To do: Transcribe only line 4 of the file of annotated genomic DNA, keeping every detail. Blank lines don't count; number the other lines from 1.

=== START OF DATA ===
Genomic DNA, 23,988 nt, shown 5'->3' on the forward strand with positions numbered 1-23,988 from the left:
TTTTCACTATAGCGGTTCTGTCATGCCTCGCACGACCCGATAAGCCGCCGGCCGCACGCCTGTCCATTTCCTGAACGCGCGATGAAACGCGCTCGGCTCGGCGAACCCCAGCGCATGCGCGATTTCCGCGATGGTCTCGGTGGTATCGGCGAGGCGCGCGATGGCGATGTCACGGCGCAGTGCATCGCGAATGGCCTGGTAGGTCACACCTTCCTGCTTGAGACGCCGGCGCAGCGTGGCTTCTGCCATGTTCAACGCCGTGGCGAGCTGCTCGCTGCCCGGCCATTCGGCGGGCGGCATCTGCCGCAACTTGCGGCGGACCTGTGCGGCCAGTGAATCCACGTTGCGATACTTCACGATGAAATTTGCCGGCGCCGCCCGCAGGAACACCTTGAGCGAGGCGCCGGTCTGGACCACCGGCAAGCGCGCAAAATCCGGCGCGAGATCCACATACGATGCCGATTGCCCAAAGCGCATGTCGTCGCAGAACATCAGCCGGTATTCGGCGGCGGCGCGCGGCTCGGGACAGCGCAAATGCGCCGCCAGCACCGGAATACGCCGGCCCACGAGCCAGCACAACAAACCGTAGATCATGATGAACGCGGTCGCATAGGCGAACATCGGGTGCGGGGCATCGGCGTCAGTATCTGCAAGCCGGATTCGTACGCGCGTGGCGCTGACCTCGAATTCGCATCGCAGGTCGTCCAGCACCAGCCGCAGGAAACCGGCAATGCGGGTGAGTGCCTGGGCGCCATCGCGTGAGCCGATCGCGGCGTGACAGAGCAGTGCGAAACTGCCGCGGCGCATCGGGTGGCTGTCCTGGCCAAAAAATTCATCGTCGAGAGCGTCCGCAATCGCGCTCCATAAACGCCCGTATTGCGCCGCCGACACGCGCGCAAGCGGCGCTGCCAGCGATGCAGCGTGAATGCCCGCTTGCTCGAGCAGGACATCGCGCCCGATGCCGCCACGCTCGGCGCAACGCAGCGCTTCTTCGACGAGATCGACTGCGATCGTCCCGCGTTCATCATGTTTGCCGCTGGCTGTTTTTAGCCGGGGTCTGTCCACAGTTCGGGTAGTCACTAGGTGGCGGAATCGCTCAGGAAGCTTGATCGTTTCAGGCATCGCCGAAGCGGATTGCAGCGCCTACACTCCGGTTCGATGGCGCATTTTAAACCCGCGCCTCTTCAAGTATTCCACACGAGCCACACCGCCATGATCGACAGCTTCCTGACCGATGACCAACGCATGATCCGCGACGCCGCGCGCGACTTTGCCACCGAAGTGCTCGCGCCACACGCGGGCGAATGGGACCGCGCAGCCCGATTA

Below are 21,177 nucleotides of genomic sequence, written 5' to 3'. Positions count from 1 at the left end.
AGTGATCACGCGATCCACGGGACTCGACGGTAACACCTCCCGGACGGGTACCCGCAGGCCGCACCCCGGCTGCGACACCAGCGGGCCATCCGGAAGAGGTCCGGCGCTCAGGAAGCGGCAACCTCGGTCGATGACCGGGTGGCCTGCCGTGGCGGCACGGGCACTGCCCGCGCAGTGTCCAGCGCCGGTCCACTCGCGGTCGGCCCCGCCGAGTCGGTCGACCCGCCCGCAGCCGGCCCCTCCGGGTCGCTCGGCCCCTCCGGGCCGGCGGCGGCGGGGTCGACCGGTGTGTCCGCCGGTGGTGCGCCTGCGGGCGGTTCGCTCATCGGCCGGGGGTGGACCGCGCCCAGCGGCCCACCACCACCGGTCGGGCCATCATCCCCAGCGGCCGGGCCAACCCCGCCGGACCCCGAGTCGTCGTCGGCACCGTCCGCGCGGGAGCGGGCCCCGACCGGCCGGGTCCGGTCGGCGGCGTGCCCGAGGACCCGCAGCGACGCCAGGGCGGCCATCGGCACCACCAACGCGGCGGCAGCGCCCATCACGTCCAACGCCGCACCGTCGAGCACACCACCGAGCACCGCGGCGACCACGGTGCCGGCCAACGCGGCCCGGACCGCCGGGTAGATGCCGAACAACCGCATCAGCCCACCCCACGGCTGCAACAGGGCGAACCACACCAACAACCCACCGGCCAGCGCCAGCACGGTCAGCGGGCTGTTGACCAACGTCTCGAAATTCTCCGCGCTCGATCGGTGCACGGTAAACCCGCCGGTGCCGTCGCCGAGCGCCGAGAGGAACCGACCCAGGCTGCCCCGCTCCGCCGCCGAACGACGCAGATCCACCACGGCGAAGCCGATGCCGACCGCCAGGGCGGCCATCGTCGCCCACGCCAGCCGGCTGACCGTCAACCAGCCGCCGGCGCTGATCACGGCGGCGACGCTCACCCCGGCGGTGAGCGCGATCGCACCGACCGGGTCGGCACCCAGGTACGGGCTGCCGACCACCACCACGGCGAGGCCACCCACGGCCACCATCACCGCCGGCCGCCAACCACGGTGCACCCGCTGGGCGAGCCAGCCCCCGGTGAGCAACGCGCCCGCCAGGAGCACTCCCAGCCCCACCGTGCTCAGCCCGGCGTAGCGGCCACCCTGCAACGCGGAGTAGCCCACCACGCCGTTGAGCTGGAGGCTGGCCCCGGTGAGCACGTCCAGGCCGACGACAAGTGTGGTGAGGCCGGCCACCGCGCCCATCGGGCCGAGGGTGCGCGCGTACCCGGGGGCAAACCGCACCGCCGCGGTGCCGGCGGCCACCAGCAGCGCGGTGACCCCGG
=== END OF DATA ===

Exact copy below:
AGTGATCACGCGATCCACGGGACTCGACGGTAACACCTCCCGGACGGGTACCCGCAGGCCGCACCCCGGCTGCGACACCAGCGGGCCATCCGGAAGAGGTCCGGCGCTCAGGAAGCGGCAACCTCGGTCGATGACCGGGTGGCCTGCCGTGGCGGCACGGGCACTGCCCGCGCAGTGTCCAGCGCCGGTCCACTCGCGGTCGGCCCCGCCGAGTCGGTCGACCCGCCCGCAGCCGGCCCCTCCGGGTCGCTCGGCCCCTCCGGGCCGGCGGCGGCGGGGTCGACCGGTGTGTCCGCCGGTGGTGCGCCTGCGGGCGGTTCGCTCATCGGCCGGGGGTGGACCGCGCCCAGCGGCCCACCACCACCGGTCGGGCCATCATCCCCAGCGGCCGGGCCAACCCCGCCGGACCCCGAGTCGTCGTCGGCACCGTCCGCGCGGGAGCGGGCCCCGACCGGCCGGGTCCGGTCGGCGGCGTGCCCGAGGACCCGCAGCGACGCCAGGGCGGCCATCGGCACCACCAACGCGGCGGCAGCGCCCATCACGTCCAACGCCGCACCGTCGAGCACACCACCGAGCACCGCGGCGACCACGGTGCCGGCCAACGCGGCCCGGACCGCCGGGTAGATGCCGAACAACCGCATCAGCCCACCCCACGGCTGCAACAGGGCGAACCACACCAACAACCCACCGGCCAGCGCCAGCACGGTCAGCGGGCTGTTGACCAACGTCTCGAAATTCTCCGCGCTCGATCGGTGCACGGTAAACCCGCCGGTGCCGTCGCCGAGCGCCGAGAGGAACCGACCCAGGCTGCCCCGCTCCGCCGCCGAACGACGCAGATCCACCACGGCGAAGCCGATGCCGACCGCCAGGGCGGCCATCGTCGCCCACGCCAGCCGGCTGACCGTCAACCAGCCGCCGGCGCTGATCACGGCGGCGACGCTCACCCCGGCGGTGAGCGCGATCGCACCGACCGGGTCGGCACCCAGGTACGGGCTGCCGACCACCACCACGGCGAGGCCACCCACGGCCACCATCACCGCCGGCCGCCAACCACGGTGCACCCGCTGGGCGAGCCAGCCCCCGGTGAGCAACGCGCCCGCCAGGAGCACTCCCAGCCCCACCGTGCTCAGCCCGGCGTAGCGGCCACCCTGCAACGCGGAGTAGCCCACCACGCCGTTGAGCTGGAGGCTGGCCCCGGTGAGCACGTCCAGGCCGACGACAAGTGTGGTGAGGCCGGCCACCGCGCCCATCGGGCCGAGGGTGCGCGCGTACCCGGGGGCAAACCGCACCGCCGCGGTGCCGGCGGCCACCAGCAGCGCGGTGACCCCGG